Cost of living in Switzerland (2022 Guide)

Gabriela Peratello
21.02.22
7 minute read

Switzerland is a dream expat destination, with great career opportunities, a developed economy and infrastructure, and an excellent quality of life. However, it's not cheap. Actually, Zurich came in the top 5 most expensive cities in the world in 2021¹.

If you’re retiring, temporarily relocating or moving to Switzerland for good, it’s helpful to have a picture of what life there will cost as an expat. Here’s a quick guide to help you avoid surprises later. We’ll also introduce Wise, a quick, cheap and secure option for you to move and manage your money abroad.

📑 Table of Contents

Cost of living in Switzerland vs the US

The official currency in Switzerland is the Swiss franc (CHF on currency exchanges).

Check out today’s rate with the conversion calculator below

Life in Switzerland is pretty pricey. So it’s safe to say that with several cities ranked among the most costly on the planet, you’ll need a healthy bank balance to make the most of your time there.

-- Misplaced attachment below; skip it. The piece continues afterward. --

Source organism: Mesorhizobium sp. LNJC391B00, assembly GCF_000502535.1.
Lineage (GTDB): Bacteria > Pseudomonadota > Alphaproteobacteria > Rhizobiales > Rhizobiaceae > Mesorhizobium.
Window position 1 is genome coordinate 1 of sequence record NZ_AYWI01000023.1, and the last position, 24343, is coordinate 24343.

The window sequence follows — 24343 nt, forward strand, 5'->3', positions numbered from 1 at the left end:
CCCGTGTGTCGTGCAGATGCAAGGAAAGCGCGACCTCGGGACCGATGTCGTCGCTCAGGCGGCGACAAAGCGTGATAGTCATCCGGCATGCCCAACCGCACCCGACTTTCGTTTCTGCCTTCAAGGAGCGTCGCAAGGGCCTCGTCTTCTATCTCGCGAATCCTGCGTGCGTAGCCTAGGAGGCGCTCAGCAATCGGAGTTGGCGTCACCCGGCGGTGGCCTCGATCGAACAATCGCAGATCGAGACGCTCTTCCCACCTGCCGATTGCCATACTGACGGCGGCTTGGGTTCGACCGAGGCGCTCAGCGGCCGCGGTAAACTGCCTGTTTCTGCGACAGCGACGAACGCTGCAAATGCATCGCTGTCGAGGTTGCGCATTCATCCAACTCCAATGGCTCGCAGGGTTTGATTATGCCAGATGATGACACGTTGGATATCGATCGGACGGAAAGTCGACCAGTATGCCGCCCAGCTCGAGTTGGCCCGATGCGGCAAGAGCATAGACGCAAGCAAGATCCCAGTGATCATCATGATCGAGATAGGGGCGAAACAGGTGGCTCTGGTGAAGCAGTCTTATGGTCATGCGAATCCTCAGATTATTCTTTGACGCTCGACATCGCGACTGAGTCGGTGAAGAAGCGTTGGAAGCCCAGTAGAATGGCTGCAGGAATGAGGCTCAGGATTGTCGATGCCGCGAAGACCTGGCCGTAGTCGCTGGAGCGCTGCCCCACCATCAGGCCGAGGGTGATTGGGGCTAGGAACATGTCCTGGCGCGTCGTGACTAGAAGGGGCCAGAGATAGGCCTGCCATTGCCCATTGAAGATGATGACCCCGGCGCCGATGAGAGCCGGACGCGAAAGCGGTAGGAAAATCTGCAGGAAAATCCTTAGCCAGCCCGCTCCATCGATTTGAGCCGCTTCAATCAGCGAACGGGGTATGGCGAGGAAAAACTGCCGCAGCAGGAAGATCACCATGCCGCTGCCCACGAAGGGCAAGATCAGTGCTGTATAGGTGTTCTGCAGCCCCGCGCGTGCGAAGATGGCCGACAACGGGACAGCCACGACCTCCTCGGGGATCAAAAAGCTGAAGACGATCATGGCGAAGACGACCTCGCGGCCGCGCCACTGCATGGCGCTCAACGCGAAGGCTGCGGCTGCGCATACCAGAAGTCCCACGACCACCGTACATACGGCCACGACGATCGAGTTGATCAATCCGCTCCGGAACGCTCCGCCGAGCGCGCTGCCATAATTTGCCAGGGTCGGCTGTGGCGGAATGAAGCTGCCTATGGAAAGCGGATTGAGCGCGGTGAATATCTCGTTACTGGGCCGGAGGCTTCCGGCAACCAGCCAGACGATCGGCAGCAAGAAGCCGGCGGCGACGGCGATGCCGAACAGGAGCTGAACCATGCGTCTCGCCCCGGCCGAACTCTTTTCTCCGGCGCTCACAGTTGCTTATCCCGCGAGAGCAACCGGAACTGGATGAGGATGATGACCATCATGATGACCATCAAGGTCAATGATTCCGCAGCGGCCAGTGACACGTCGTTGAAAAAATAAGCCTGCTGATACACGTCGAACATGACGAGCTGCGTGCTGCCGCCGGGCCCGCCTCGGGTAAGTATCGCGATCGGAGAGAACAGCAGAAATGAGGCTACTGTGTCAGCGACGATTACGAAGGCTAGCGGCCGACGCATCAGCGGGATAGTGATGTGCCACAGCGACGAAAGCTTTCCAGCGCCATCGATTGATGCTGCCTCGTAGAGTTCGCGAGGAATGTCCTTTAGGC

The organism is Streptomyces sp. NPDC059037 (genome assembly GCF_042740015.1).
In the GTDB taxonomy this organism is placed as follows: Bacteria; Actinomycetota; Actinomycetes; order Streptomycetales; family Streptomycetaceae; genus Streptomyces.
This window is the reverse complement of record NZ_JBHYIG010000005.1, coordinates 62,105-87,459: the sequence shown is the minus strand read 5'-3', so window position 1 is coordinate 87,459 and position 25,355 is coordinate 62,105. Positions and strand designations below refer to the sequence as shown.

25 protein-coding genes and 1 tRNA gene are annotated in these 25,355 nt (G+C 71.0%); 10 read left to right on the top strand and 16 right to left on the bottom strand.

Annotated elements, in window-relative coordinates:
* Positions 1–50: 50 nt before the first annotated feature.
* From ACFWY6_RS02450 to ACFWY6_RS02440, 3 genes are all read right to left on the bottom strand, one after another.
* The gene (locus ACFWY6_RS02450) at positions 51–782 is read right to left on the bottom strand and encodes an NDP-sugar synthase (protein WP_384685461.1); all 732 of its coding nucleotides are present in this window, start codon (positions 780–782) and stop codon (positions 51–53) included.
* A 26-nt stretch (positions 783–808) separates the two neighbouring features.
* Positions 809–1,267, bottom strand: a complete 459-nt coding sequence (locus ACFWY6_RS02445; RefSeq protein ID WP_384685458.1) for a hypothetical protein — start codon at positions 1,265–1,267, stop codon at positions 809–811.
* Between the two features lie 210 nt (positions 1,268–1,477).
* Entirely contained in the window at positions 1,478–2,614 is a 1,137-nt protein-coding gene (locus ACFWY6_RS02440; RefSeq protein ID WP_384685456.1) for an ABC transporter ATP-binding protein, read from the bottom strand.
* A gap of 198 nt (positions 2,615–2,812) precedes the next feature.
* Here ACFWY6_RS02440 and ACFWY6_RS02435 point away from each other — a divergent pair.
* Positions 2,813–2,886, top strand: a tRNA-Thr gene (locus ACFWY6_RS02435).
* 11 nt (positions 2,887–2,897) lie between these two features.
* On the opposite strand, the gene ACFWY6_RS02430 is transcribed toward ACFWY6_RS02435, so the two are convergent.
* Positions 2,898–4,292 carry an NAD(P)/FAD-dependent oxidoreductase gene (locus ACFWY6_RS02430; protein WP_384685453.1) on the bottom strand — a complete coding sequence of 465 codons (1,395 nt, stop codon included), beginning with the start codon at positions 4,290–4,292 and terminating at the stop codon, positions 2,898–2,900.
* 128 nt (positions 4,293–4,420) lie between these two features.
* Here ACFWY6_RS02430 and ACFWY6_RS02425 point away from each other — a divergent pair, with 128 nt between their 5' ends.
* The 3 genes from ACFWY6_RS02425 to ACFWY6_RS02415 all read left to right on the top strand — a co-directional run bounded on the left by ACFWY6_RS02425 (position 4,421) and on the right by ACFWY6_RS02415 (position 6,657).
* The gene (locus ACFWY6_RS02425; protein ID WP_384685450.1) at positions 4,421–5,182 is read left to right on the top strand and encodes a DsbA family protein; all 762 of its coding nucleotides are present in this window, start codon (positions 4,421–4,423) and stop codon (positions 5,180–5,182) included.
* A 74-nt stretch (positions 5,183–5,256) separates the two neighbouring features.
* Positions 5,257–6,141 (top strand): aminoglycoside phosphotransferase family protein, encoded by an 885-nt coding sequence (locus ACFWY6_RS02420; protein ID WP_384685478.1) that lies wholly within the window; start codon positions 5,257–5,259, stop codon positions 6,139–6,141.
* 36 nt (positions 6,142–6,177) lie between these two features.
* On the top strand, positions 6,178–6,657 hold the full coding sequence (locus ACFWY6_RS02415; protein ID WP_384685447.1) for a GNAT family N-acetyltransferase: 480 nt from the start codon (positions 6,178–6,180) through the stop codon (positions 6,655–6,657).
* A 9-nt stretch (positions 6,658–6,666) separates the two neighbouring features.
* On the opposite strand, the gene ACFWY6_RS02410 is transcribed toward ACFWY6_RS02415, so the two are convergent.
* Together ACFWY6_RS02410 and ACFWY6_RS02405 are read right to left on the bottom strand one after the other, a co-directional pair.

Rent plays a big role in this. Naturally, however, choose to live outside of the big cities, and you’ll find the cost of living is much lower. We’ll cover rental and property prices in a bit.

For now, you can check some of the average costs of life in Switzerland compared to some major US cities. Data is taken from Numbeo, which collates live information from people living in different cities around the world.

CityLiving cost — family of 4, not including rentLiving cost — single person, not including rent
Geneva, Switzerland²5,301.01 USD/month1,443.45 USD/month
Basel, Switzerland³6,139.78 USD/month1,671.26 USD/month
Zurich, Switzerland⁴6,205.88 USD/month1,680.89 USD/month
Lausanne, Switzerland⁵5,677.41 USD/month1,550.87 USD/month
New York, USA⁶6,703.61 USD/month1,826.94 USD/month
San Francisco, USA⁷4,529.15 USD/month1,257.78 USD/month

Note: Data correct at time of research — 7 February 2022

Send money to Switzerland with a quick, cheap and secure Wise transfer

One major factor that adds expense for expats in Switzerland, is the cost of converting money to CHF from your home currency. Even if your bank says it offers fee-free money exchange, you can be sure that its cut is rolled up in the exchange rate it uses. To get the best deal, you should use an exchange service like Wise, which applies the same mid-market rate you’ll find on Google and Reuters.

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Switzerland average income: full breakdown